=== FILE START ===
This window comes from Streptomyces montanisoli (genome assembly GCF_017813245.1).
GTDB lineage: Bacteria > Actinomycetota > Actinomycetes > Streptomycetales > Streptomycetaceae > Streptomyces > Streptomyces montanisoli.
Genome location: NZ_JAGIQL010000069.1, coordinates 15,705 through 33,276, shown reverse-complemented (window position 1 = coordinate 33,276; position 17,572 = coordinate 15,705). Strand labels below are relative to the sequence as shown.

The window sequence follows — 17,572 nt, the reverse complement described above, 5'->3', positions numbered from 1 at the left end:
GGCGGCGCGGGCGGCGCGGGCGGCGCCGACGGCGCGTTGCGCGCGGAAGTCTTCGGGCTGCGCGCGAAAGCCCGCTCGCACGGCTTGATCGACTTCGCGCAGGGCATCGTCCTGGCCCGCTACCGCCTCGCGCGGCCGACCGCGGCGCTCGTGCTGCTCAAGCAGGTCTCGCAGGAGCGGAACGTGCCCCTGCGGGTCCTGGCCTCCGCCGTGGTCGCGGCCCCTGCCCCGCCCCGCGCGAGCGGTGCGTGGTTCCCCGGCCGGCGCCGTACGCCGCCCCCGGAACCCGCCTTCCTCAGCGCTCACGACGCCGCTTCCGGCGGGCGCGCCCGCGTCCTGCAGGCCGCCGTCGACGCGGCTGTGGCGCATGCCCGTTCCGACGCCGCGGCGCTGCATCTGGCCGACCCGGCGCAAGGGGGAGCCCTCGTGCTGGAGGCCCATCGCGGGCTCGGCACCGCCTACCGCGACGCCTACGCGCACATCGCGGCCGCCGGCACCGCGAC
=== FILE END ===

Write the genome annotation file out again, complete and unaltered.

This window comes from Streptomyces montanisoli (genome assembly GCF_017813245.1).
GTDB lineage: Bacteria > Actinomycetota > Actinomycetes > Streptomycetales > Streptomycetaceae > Streptomyces > Streptomyces montanisoli.
Genome location: NZ_JAGIQL010000069.1, coordinates 15,705 through 33,276, shown reverse-complemented (window position 1 = coordinate 33,276; position 17,572 = coordinate 15,705). Strand labels below are relative to the sequence as shown.

The window sequence follows — 17,572 nt, the reverse complement described above, 5'->3', positions numbered from 1 at the left end:
GGCGGCGCGGGCGGCGCGGGCGGCGCCGACGGCGCGTTGCGCGCGGAAGTCTTCGGGCTGCGCGCGAAAGCCCGCTCGCACGGCTTGATCGACTTCGCGCAGGGCATCGTCCTGGCCCGCTACCGCCTCGCGCGGCCGACCGCGGCGCTCGTGCTGCTCAAGCAGGTCTCGCAGGAGCGGAACGTGCCCCTGCGGGTCCTGGCCTCCGCCGTGGTCGCGGCCCCTGCCCCGCCCCGCGCGAGCGGTGCGTGGTTCCCCGGCCGGCGCCGTACGCCGCCCCCGGAACCCGCCTTCCTCAGCGCTCACGACGCCGCTTCCGGCGGGCGCGCCCGCGTCCTGCAGGCCGCCGTCGACGCGGCTGTGGCGCATGCCCGTTCCGACGCCGCGGCGCTGCATCTGGCCGACCCGGCGCAAGGGGGAGCCCTCGTGCTGGAGGCCCATCGCGGGCTCGGCACCGCCTACCGCGACGCCTACGCGCACATCGCGGCCGCCGGCACCGCGAC